Kernza® Cake with Milk & Honey Buttercream
You don’t need to have a celebration scheduled to enjoy this cake. Just have it for dessert...tonight. It’s good. Our Milk & Honey Buttercream frosting will do wonders for you, but honestly, the cake itself will work well with any topping.
Pro tip: A ⅔ batch of cake batter will yield about a dozen cupcakes if that’s your thing.
Kernza® Cake with Milk & Honey Buttercream
One 9" cake
3 3/4 cups (345 g) Kernza flour
2 1/2 cups (330g) sugar
6 ea (300g) large eggs
3 sticks (338g) unsalted butter
1 cup (240g) whole milk
1 1/2 tsp (8.5g) coarse salt
1 1/2 tsp (5.4g) baking powder
2 tsp (9.5) vanilla extract
2 sticks (226g) unsalted butter
3 1/2 cups (450g) confectioners sugar, sifted
3 tbsp (67.5g) honey
2 tbsp (30g) whole milk
1/2 tsp (2g) vanilla extract
1/2 tsp (3g) coarse salt
Milk & Honey Buttercream
**For both the cake and buttercream, bring all ingredients to room temperature.**
Preheat oven to 325 degrees.
Add butter to the stand mixer with a paddle attachment, and whip on high for five minutes. The butter will become pale and fluffy.
While the butter is whipping, combine the milk, vanilla extract, and salt, and whisk until the salt has dissolved.
Separately, combine the flour and baking powder, and whisk.
When the butter has finished whipping, turn the paddle speed down to medium or medium/low and add the eggs one at a time. Each egg should be fully incorporated before adding the next one.
*It may help to increase the speed for a few seconds after each egg has been added.
One the eggs are incorporated, run the paddle speed to low and begin adding the flour and milk mixtures:
Start with a portion of the flour mixture, then add a portion of the milk mixture. Repeat this process, alternating back and forth about three times.
*The number of additions is less important than making sure you begin and end with adding flour.
Pour the batter into a parchment-lined, greased 9" cake pan, and bake at 325 degrees for 70 minutes. Let cool completely before using.
*If making ahead: once cooled, remove cake from the pan, wrap in plastic wrap, and store in the refrigerator.
Place the butter and honey in the stand mixer bowl and whip on high speed for five minutes.
Decrease the speed to low, and add half of the sifted confectioners sugar. Mix until the sugar is completely incorporated and the mixture is smooth. Add the remaining sugar and continue mixing until the sugar is fully incorporated and the mixture is smooth.
Combine the milk, salt, and vanilla extract, and stir until the salt has dissolved.
Increase the paddle speed to medium, and slowly drizzle in the milk mixture. Continue mixing until everything is combined.
If you plan on storing the buttercream, keep it in an airtight container at room temperature.
Trim the edges and top of the cake with a sharp or serrated knife. Trim the top portion so it is level, and no longer mounded.
Slice the cake in half horizontally to make a top and bottom portion.
On the surface of the bottom portion, spread a healthy amount of the buttercream. Aim for equal to or just less than a centimeter.
Place the other half of the cake on top of the coated layer, add another healthy portion of frosting, and begin to spread a very thin layer of it all around the cake. This is the “crumb layer,” and it should act as an adhesive to all of the loose crumbs ensuring they will not be seen in the final coating of butter cream.
Once you have completed the crumb layer, add the rest of the buttercream, and spread it evenly across the entire surface of the cake.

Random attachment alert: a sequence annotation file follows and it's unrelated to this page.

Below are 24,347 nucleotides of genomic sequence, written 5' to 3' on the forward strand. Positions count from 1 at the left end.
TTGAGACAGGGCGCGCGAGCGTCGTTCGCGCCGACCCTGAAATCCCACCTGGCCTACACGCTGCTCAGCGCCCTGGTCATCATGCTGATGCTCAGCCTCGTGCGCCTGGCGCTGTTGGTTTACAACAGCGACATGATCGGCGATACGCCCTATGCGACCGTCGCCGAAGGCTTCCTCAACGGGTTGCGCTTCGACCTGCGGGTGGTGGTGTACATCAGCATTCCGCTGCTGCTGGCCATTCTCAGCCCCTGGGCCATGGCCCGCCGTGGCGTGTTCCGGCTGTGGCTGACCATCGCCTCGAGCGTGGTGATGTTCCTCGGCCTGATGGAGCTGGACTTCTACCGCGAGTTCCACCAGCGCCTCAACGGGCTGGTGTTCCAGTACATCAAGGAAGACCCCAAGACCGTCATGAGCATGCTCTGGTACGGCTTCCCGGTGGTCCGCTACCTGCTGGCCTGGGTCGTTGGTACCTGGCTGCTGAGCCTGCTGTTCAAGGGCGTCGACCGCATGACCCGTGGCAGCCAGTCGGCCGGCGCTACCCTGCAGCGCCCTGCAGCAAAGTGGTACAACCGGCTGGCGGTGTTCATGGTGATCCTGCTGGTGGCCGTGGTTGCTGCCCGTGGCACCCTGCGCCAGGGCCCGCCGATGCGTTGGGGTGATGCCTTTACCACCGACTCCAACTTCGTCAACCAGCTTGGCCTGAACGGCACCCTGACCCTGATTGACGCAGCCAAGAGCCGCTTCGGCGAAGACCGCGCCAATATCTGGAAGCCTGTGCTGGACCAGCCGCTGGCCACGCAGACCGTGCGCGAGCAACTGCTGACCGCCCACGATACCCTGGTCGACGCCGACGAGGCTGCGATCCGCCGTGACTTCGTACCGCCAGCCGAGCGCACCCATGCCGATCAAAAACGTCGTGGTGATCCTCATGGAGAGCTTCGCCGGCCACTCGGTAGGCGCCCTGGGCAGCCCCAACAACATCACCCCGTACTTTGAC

Jun 07, 2021 • Posted by Joe
Hey everyone, sorry for the late responses here!
Ed – I found a website that lays out high altitude adjustments very well. Living in Minnesota, however, I have not had a chance to test them myself, so I cannot say how well they actually work. Here is the link: https://www.wheatmontana.com/content/high-altitude-baking-how-make-your-recipes-work-mountains
As for healthier substitutions, try Stevia or coconut sugar for a sugar replacement. For eggs: Flaxseed can be used. I believe 1 tablespoon of flaxseeds mixed with 3 tablespoons of water allowed to sit for 5 minutes can replace one egg. However, I would suggest not substituting all of the eggs with flaxseed. It may also be a good idea to add enough of the flaxseed mixture to mimic the weight of its equivalent in eggs i.e. 50 grams of egg (one egg), 50 grams of flaxseed mixture.
As for butter, I think shortening would be fine, although I’m not sure that is considered healthier than good butter.
Good luck, and thanks for your feedback!
Presian – We designed the recipe to eliminate sifting as a necessity, so no need to sift! Should you want to try sifting anyway, please let us know how it turns out!
Sherry – You’re right! we forgot to add the milk measurements. The recipe calls for 1 cup (240 grams, 8.47oz.) of whole milk. Thank you for bringing this up!
Jun 02, 2021 • Posted by Sherry
Is something missing? The ingredients for the cake do not include milk, but the instructions call for alternating milk and flour mixture. How much for the cake?
Apr 26, 2021 • Posted by kathy
more than a pound of butter used here, half a dozen eggs.
perhaps a recipe for my grandmother when she was feeding
farm hands during 1920 wheat harvest. note thats 1920.
my suggestion to Ed. K. who commented above is using Kernza to
replace increments of white four, 20-25%, in quickbreads such as
banana bread or cornbread, and in pie crust this still rolls out well
and has appealing freckles. plus you get that kernza aroma without
the cholesterol load. next I will try it in gingerbread.
Apr 26, 2021 • Posted by Presian
Do you recommend sifting the Kernza flour?
Apr 26, 2021 • Posted by Ed Katzenberger
Any suggestions on adapting the recipe to high altitudes? I’m at 5,000 feet. Any adjustments/replacements for folks who are watching sugar and cholesterol intake? Thanks!